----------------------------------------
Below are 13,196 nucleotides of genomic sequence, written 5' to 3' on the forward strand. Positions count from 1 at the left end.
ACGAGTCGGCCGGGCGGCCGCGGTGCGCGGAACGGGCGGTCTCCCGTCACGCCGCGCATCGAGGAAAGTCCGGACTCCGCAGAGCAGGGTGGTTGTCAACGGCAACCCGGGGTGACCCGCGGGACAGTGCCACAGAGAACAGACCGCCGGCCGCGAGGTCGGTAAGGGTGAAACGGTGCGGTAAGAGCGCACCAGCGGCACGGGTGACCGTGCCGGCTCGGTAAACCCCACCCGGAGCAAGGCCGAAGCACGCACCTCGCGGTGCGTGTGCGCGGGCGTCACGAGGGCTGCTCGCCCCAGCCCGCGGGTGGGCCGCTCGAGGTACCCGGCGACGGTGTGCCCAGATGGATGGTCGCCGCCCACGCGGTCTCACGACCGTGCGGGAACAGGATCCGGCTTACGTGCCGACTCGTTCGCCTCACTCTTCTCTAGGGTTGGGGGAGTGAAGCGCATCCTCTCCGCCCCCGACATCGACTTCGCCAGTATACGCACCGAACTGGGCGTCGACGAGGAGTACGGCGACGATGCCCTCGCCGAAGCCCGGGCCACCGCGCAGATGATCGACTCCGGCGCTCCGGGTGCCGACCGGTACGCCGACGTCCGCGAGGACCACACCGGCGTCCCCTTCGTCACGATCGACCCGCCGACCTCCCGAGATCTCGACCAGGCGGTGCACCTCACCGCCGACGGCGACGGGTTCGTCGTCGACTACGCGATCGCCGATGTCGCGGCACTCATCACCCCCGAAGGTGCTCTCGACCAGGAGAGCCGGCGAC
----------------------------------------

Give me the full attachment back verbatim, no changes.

Below are 13,196 nucleotides of genomic sequence, written 5' to 3' on the forward strand. Positions count from 1 at the left end.
ACGAGTCGGCCGGGCGGCCGCGGTGCGCGGAACGGGCGGTCTCCCGTCACGCCGCGCATCGAGGAAAGTCCGGACTCCGCAGAGCAGGGTGGTTGTCAACGGCAACCCGGGGTGACCCGCGGGACAGTGCCACAGAGAACAGACCGCCGGCCGCGAGGTCGGTAAGGGTGAAACGGTGCGGTAAGAGCGCACCAGCGGCACGGGTGACCGTGCCGGCTCGGTAAACCCCACCCGGAGCAAGGCCGAAGCACGCACCTCGCGGTGCGTGTGCGCGGGCGTCACGAGGGCTGCTCGCCCCAGCCCGCGGGTGGGCCGCTCGAGGTACCCGGCGACGGTGTGCCCAGATGGATGGTCGCCGCCCACGCGGTCTCACGACCGTGCGGGAACAGGATCCGGCTTACGTGCCGACTCGTTCGCCTCACTCTTCTCTAGGGTTGGGGGAGTGAAGCGCATCCTCTCCGCCCCCGACATCGACTTCGCCAGTATACGCACCGAACTGGGCGTCGACGAGGAGTACGGCGACGATGCCCTCGCCGAAGCCCGGGCCACCGCGCAGATGATCGACTCCGGCGCTCCGGGTGCCGACCGGTACGCCGACGTCCGCGAGGACCACACCGGCGTCCCCTTCGTCACGATCGACCCGCCGACCTCCCGAGATCTCGACCAGGCGGTGCACCTCACCGCCGACGGCGACGGGTTCGTCGTCGACTACGCGATCGCCGATGTCGCGGCACTCATCACCCCCGAAGGTGCTCTCGACCAGGAGAGCCGGCGAC